Berkshire Hathaway Shareholder Letter 2002

From the 2002 letter I have picked extracts of wisdom related to the following topics: to be a winner = work with winners; financial weapons of mass destruction; when to sit on the sidelines; investing in stocks vs junk bonds and three suggestions for investors.

Please comment if you have read the letter and what you thought of it. Also, if you have found a worldly wisdom in the letter that you think I should have included please comment on that as well. I’m very interested in what caught your eye while reading and why.

Worldly wisdom’s from Berkshire Hathaway Shareholder Letter – 2002

1.

“We continue to be blessed with an extraordinary group of managers, many of whom haven’t the slightest financial need to work. They stick around, though: In 38 years, we’ve never had a single CEO of a subsidiary elect to leave Berkshire to work elsewhere. Counting Charlie, we now have six managers over 75, and I hope that in four years that number increases by at least two (Bob Shaw and I are both 72). Our rationale: “It’s hard to teach a new dog old tricks.”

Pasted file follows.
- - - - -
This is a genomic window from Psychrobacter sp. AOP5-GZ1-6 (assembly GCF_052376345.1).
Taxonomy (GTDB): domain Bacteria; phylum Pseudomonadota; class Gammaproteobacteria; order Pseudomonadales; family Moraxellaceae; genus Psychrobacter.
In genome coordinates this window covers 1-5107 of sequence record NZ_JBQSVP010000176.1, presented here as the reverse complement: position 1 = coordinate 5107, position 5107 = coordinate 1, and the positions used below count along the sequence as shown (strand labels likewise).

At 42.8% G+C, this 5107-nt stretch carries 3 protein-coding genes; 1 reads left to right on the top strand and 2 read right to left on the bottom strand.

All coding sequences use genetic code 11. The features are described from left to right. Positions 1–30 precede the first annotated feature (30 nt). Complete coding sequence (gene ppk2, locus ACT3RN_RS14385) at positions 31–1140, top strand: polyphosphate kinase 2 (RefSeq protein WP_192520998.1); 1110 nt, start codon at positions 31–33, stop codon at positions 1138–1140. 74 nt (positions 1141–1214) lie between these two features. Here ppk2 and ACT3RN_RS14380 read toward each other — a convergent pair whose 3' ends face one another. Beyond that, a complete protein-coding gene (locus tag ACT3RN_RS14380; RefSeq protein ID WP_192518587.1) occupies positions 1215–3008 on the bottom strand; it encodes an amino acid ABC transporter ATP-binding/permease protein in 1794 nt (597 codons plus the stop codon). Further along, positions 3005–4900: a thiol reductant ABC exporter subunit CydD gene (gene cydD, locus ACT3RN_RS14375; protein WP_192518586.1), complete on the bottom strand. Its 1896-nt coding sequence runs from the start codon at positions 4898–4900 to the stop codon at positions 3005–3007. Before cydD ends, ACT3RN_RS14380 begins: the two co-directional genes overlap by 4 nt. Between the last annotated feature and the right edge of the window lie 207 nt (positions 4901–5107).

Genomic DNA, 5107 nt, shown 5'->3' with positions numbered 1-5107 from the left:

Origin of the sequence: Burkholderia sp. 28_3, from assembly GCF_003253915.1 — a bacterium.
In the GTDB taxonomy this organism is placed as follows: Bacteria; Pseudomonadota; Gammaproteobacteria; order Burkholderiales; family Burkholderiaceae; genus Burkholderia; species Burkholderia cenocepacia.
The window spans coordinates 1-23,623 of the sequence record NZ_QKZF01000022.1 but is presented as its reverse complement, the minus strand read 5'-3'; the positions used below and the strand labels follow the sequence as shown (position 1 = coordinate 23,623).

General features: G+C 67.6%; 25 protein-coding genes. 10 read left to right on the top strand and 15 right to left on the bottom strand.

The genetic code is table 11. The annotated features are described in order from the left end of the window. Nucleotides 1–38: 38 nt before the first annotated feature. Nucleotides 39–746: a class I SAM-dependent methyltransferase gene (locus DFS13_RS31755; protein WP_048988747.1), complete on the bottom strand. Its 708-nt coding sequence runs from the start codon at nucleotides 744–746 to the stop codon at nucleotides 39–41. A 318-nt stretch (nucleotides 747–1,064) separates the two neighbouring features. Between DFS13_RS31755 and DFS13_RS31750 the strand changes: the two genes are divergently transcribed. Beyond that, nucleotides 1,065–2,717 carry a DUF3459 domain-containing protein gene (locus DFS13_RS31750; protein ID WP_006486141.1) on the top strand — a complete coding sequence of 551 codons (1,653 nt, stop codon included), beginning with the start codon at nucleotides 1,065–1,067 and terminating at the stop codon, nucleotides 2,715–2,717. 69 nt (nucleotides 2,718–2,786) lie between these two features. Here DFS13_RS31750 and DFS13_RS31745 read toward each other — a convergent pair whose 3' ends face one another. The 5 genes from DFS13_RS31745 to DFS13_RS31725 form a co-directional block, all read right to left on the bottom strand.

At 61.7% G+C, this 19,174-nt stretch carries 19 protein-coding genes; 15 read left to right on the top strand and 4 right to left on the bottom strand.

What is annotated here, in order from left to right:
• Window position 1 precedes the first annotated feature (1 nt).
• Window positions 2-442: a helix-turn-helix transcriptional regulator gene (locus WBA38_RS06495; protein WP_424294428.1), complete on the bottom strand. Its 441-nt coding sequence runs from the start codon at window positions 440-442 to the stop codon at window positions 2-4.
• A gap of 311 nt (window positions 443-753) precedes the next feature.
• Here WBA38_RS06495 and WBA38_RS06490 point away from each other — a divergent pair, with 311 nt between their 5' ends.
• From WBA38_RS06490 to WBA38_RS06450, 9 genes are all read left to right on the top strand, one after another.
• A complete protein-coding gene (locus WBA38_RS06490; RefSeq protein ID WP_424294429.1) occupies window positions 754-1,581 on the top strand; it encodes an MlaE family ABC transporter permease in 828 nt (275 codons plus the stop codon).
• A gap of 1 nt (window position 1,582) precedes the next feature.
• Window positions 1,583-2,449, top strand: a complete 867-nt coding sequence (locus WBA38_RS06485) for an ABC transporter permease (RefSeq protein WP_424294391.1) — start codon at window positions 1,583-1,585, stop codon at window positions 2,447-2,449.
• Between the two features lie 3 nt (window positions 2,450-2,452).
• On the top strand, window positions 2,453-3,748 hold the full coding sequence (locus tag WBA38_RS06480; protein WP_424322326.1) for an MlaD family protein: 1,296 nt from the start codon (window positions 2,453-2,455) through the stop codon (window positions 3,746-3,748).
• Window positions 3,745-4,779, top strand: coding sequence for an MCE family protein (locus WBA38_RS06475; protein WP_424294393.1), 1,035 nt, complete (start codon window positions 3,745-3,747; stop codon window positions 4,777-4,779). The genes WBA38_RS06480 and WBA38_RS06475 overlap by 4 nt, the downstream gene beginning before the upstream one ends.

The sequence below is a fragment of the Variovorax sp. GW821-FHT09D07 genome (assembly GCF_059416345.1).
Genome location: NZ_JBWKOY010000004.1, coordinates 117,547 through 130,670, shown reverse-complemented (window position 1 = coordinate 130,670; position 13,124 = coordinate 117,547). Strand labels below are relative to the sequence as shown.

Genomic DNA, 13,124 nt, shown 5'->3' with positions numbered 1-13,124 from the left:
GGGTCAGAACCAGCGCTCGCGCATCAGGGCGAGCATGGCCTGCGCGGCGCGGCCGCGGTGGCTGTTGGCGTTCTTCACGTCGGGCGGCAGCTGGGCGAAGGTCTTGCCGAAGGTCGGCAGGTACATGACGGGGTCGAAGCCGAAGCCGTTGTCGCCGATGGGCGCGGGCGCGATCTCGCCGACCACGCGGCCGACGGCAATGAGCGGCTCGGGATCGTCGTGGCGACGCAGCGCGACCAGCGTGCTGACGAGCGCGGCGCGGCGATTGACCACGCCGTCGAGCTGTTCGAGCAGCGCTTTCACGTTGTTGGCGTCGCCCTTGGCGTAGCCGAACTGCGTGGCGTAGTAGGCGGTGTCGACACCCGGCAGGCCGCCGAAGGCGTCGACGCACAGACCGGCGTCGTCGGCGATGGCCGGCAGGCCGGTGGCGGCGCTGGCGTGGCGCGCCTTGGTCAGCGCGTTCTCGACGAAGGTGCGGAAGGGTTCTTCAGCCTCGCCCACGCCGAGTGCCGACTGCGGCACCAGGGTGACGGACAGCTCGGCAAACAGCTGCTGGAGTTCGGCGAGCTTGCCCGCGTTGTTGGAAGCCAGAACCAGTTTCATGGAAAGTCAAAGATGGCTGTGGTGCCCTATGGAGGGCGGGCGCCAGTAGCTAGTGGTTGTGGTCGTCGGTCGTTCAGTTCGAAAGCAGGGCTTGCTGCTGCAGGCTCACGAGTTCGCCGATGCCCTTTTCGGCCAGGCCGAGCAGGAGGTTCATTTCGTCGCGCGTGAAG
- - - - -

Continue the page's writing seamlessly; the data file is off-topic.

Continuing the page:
Berkshire’s operating CEOs are masters of their crafts and run their businesses as if they were their own. My job is to stay out of their way and allocate whatever excess capital their businesses generate. It’s easy work.

My managerial model is Eddie Bennett, who was a batboy. In 1919, at age 19, Eddie began his work with the Chicago White Sox, who that year went to the World Series. The next year, Eddie switched to the Brooklyn Dodgers, and they, too, won their league title. Our hero, however, smelled trouble. Changing boroughs, he joined the Yankees in 1921, and they promptly won their first pennant in history. Now Eddie settled in, shrewdly seeing what was coming. In the next seven years, the Yankees won five American League titles.

What does this have to do with management? It’s simple – to be a winner, work with winners. In 1927, for example, Eddie received $700 for the 1/8th World Series share voted him by the legendary Yankee team of Ruth and Gehrig. This sum, which Eddie earned by working only four days (because New York swept the Series) was roughly equal to the full-year pay then earned by batboys who worked with ordinary associates.

Eddie understood that how he lugged bats was unimportant; what counted instead was hooking up with the cream of those on the playing field. I’ve learned from Eddie. At Berkshire, I regularly hand bats to many of the heaviest hitters in American business.”

2.

“When we purchased Gen Re, it came with General Re Securities, a derivatives dealer that Charlie and I didn’t want, judging it to be dangerous. We failed in our attempts to sell the operation, however, and are now terminating it.